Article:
They are beige to light bray with black or brown edges on their dorsal scales.
They have a yellow belly and juveniles have black and white on their head and lips with a blue tail.
This lizard prefers an open plains habitat, which is close to a permanent water source.
30. Spot-tailed Earless Lizard
Scientific name: Holbrookia lacerata.
Common name: Spot-tailed Earless Lizard.
This lizard does have ears, but there are no external ear openings, enabling it to burrow in the sand.
They live in open meadows with low grass and shrubs. They are often observed in central and southern Texas.
31. Marbled Whiptail
Scientific name: Aspidoscelis marmoratus.
Common name: Marbled Whiptail.
Marbled whiptails can grow up to twelve inches in length and are gray or black in color with four to eight yellow to white stripes and dark mottling, which gives this whiptail its marbled appearance.
They have a pale yellow to white belly with some peach color on the throat.
They have long tails and slender bodies.
They are highly energetic and fast-moving and will run for cover if approached.
Juveniles look like adults but with a bright blue tail that fades as the lizard gets older.
32. Little Striped Whiptail
Scientific name: Aspidoscelis inornatus.
Common name: Little Striped Whiptail.
Little striped whiptails can grow to 9.5 inches in length and are black in color with white to yellow stripes from the head to the tail with blue on the belly.
They are slender with the blue tail being around three times the body length.
Males have pronounced blue compared to females.
Not all of these lizards are striped and some are brown with dark patches, that helps them blend into their habitat.
They are very wary and fast-moving and will run for cover if approached.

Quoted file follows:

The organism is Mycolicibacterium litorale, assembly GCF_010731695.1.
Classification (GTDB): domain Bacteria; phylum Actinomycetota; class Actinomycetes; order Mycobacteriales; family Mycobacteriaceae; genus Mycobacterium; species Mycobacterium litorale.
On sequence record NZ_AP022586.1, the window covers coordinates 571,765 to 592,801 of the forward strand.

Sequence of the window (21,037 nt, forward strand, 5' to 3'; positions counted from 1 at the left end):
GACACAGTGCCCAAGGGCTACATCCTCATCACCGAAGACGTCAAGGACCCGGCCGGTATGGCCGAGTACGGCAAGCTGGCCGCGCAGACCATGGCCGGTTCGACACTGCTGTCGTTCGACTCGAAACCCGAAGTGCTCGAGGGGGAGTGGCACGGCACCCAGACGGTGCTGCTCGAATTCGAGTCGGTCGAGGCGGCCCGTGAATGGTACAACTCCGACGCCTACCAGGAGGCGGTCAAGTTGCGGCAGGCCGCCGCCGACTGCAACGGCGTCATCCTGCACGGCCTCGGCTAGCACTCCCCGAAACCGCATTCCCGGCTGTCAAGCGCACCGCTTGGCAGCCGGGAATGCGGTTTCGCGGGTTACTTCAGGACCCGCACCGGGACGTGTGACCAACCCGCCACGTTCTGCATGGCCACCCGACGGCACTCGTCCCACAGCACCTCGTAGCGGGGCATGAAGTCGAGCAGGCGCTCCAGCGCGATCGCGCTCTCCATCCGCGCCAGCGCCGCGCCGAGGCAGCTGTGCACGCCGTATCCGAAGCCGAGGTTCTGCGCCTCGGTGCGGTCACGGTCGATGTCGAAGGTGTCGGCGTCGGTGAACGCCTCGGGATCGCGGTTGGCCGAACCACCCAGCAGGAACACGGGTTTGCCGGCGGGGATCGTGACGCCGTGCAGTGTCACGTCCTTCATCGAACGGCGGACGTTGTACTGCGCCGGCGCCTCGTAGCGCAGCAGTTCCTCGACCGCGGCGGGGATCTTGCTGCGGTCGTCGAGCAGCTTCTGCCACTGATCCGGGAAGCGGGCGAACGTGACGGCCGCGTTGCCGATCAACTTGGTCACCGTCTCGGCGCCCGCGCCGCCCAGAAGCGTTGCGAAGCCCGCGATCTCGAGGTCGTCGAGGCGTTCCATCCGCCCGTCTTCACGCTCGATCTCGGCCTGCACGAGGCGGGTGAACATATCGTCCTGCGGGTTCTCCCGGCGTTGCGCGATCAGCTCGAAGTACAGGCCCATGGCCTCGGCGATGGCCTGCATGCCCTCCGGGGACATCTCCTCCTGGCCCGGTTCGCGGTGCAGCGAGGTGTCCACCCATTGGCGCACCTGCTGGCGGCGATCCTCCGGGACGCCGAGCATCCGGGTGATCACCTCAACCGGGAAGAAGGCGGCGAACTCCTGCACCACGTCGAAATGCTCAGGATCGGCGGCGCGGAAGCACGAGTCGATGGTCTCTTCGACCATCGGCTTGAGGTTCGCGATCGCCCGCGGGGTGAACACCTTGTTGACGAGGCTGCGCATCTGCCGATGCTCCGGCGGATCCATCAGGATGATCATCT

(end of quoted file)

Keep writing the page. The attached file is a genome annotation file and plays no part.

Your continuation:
33. Plateau Spotted Whiptail
Scientific name: Aspidoscelis scalaris.
Common name: plateau spotted whiptail, rusty-rumped whiptail.
This whiptail is one of the ten racerunners in Texas and is often observed in the Big Bend region.
They prefer rocky hillsides and canyon bottoms where there is sparse vegetation.
They are very wary and fast and will run for cover if approached.
They have six to seven light tan stripes on their backs with dark spots that appear randomly between the stripes.
The tail makes up 65% of the lizard’s total length.
Males have blue to black mottling on their belly and orange on their throats during the breeding season.
34. Lesser Earless Lizard
Scientific name: Holbrookia maculata.
Common name: lesser earless lizard.
The lesser earless lizard is a medium-sized lizard that grows to 5 inches (13cm) in total length.
They are light gray to gray-brown in color with a mottled tan or light brown markings that are mixed with dark patches. There are around fourteen dark spots on the back with pale stripes on the sides.
Their belly is white without patterns.
Their tail is short when compared to other lizards, usually the same length as the body.
During the breeding season, males have blue coloration around the black bars on the sides, while females develop orange on the sides.
They are often observed in flat habitats with plenty of sandy soil and sparse vegetation. They prefer sandy grasslands, sandhill prairies, dry sandbars, and agricultural fields.
35. Graphic Spiny Lizard
Scientific name: Sceloporus grammicus.
Common name: mesquite lizard, graphic spiny lizard.
This is a flat-bodied lizard with a tail that is longer than the body length, they can grow up to 6.9 inches (17.5cm) including the tail.
They are mottled gray or olive with up to six crossbars.
The tail and forelegs have narrow crossbars.
Males have blue patches on the throat and a dark line on the shoulder with some blue on the belly.
36. Greater Short-horned Lizard
Scientific name: Phrynosoma hernandesi.
Common name: greater short-horned lizard, mountain short-horned lizard,.
This lizard is often mistaken for the pygmy short-horned lizard.
This species can grow up to 5 inches (12.7cm) including the tail. Females are larger than males.
They are flat-bodied with a crown of scales on their heads. They have short legs and a snub nose.